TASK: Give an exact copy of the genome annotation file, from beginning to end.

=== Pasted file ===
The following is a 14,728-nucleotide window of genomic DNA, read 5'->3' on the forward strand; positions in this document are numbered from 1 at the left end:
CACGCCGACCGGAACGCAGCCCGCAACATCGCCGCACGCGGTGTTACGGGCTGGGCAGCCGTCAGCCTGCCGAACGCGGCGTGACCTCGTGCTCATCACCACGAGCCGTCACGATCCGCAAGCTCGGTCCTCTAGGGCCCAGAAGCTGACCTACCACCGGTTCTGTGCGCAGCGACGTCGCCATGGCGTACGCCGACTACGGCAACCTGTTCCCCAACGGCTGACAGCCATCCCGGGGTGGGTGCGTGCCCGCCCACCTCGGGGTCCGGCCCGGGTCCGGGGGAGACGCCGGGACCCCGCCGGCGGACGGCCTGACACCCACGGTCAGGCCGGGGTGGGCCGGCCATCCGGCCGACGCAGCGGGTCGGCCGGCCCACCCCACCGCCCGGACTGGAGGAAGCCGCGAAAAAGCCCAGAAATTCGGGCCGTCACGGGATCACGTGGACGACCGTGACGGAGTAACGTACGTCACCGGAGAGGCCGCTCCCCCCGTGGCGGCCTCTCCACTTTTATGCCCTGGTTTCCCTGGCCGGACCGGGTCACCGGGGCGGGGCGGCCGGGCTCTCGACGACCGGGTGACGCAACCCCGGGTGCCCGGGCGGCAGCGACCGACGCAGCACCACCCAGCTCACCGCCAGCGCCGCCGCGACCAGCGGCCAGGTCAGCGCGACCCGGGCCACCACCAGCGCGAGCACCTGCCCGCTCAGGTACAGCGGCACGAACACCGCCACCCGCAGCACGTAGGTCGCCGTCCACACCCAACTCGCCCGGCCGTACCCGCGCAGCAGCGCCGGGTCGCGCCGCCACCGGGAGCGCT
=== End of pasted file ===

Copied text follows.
The following is a 14,728-nucleotide window of genomic DNA, read 5'->3' on the forward strand; positions in this document are numbered from 1 at the left end:
CACGCCGACCGGAACGCAGCCCGCAACATCGCCGCACGCGGTGTTACGGGCTGGGCAGCCGTCAGCCTGCCGAACGCGGCGTGACCTCGTGCTCATCACCACGAGCCGTCACGATCCGCAAGCTCGGTCCTCTAGGGCCCAGAAGCTGACCTACCACCGGTTCTGTGCGCAGCGACGTCGCCATGGCGTACGCCGACTACGGCAACCTGTTCCCCAACGGCTGACAGCCATCCCGGGGTGGGTGCGTGCCCGCCCACCTCGGGGTCCGGCCCGGGTCCGGGGGAGACGCCGGGACCCCGCCGGCGGACGGCCTGACACCCACGGTCAGGCCGGGGTGGGCCGGCCATCCGGCCGACGCAGCGGGTCGGCCGGCCCACCCCACCGCCCGGACTGGAGGAAGCCGCGAAAAAGCCCAGAAATTCGGGCCGTCACGGGATCACGTGGACGACCGTGACGGAGTAACGTACGTCACCGGAGAGGCCGCTCCCCCCGTGGCGGCCTCTCCACTTTTATGCCCTGGTTTCCCTGGCCGGACCGGGTCACCGGGGCGGGGCGGCCGGGCTCTCGACGACCGGGTGACGCAACCCCGGGTGCCCGGGCGGCAGCGACCGACGCAGCACCACCCAGCTCACCGCCAGCGCCGCCGCGACCAGCGGCCAGGTCAGCGCGACCCGGGCCACCACCAGCGCGAGCACCTGCCCGCTCAGGTACAGCGGCACGAACACCGCCACCCGCAGCACGTAGGTCGCCGTCCACACCCAACTCGCCCGGCCGTACCCGCGCAGCAGCGCCGGGTCGCGCCGCCACCGGGAGCGCT